It is almost impossible to exaggerate the degree of wrong-headedness here; it was the institutionalization of what amounted to a panic. If prayer does not lead beyond what may be accomplished by human effort into some meaningful encounter with That which is beyond all human accomplishment and comprehension, and bear its fruits through the astonishing and ever-renewing gift of that, then the whole God thing is much ado about nothing, which of course is exactly what the Enlightenment thinkers were beginning to say, and which our own era now takes almost as a matter of course. At the epochal, civilization-defining moment when faith began to be most deeply questioned, when the division of grace from nature began to acquire its full nihilistic force— hundreds of years before Nietzsche— the Church itself shut down all prayer that invited grace, for all the world as if it had lost its faith in grace’s unforeseeable efficacy in the surrendered soul, and retreated into enforcing a kind of prayer that was human, all-too-human, and nothing more.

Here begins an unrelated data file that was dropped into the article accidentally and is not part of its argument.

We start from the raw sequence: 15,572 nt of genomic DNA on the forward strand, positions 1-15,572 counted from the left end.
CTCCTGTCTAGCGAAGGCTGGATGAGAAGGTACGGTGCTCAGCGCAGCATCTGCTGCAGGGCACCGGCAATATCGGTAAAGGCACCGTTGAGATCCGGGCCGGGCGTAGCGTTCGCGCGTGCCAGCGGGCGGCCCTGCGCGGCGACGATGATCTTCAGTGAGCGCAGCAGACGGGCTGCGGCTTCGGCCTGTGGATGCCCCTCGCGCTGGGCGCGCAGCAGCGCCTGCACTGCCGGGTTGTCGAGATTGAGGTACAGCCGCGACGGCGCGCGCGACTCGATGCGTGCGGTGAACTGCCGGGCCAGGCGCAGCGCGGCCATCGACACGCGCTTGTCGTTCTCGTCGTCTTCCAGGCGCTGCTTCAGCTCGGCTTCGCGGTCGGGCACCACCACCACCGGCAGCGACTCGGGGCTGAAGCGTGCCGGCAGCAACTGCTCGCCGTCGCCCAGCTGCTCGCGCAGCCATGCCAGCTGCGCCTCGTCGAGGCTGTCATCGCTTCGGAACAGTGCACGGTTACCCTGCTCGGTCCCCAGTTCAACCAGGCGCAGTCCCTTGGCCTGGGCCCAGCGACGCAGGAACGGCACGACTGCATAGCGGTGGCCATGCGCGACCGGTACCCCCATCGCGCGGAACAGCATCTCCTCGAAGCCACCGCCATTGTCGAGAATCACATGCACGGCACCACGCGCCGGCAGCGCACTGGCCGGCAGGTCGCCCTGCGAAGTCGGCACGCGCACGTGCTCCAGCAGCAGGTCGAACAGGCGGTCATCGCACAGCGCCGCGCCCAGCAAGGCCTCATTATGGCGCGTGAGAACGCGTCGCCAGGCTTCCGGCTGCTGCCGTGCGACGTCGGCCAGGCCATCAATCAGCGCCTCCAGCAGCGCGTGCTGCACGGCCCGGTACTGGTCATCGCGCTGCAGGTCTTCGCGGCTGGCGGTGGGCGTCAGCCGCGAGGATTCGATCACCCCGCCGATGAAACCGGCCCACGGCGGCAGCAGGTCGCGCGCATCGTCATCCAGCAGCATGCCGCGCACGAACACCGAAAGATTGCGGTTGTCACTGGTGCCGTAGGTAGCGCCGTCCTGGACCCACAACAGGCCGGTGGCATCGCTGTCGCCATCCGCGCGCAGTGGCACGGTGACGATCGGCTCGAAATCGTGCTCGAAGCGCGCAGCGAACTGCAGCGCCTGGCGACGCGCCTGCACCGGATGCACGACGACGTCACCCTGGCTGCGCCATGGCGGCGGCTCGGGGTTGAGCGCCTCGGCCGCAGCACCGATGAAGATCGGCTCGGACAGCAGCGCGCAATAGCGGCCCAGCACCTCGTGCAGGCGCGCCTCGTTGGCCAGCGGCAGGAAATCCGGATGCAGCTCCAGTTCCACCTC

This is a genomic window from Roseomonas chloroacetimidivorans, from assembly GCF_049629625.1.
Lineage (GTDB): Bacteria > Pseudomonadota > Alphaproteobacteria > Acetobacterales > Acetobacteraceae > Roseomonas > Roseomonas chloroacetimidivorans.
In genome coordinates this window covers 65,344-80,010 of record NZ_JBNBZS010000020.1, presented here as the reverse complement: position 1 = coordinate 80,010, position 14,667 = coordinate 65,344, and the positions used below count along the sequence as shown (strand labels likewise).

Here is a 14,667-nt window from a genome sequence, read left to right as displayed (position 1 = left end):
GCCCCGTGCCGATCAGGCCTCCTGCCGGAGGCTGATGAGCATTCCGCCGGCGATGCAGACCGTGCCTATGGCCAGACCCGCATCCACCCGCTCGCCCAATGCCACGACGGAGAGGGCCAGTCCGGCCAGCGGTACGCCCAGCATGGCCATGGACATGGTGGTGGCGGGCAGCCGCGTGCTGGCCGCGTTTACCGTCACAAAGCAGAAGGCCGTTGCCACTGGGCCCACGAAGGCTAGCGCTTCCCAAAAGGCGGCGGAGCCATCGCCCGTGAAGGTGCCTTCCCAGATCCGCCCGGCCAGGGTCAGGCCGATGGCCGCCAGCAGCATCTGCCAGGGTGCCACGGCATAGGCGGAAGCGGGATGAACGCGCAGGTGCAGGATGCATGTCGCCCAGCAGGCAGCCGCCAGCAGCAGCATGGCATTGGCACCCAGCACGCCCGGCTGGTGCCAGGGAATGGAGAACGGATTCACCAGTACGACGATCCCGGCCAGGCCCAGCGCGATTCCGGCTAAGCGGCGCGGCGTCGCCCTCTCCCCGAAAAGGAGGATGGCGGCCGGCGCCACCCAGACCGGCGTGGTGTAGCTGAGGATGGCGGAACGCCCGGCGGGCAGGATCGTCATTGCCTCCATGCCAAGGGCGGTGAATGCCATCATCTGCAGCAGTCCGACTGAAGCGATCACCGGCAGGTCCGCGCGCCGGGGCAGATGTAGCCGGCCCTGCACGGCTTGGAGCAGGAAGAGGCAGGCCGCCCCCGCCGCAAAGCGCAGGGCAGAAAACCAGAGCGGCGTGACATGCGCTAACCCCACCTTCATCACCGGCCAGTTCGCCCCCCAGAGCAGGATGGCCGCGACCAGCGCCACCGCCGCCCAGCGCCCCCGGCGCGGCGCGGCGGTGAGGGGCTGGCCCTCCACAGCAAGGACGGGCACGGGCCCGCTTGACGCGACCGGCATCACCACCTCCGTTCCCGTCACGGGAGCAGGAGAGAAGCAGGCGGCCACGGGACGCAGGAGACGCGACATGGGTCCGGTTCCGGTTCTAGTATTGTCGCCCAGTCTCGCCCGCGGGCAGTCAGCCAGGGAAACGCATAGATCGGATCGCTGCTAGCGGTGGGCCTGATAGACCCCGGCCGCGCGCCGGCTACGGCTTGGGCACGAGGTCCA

* * *
 
            I hope my readers will forgive the apparent historical digression, and rant, in an essay on “the novelist and prayer.” I am trying to establish at least two points here, the first being that the kind of prayer I am talking about has never been an easy thing to practice, even if the Church itself wasn’t going to kill you for it, since Jesus flung himself down on his face and sweated blood through the night in the garden on the Mount of Olives, or Moses climbed alone through the thunder and lightning, into the cloud of darkness shrouding the mountain of God.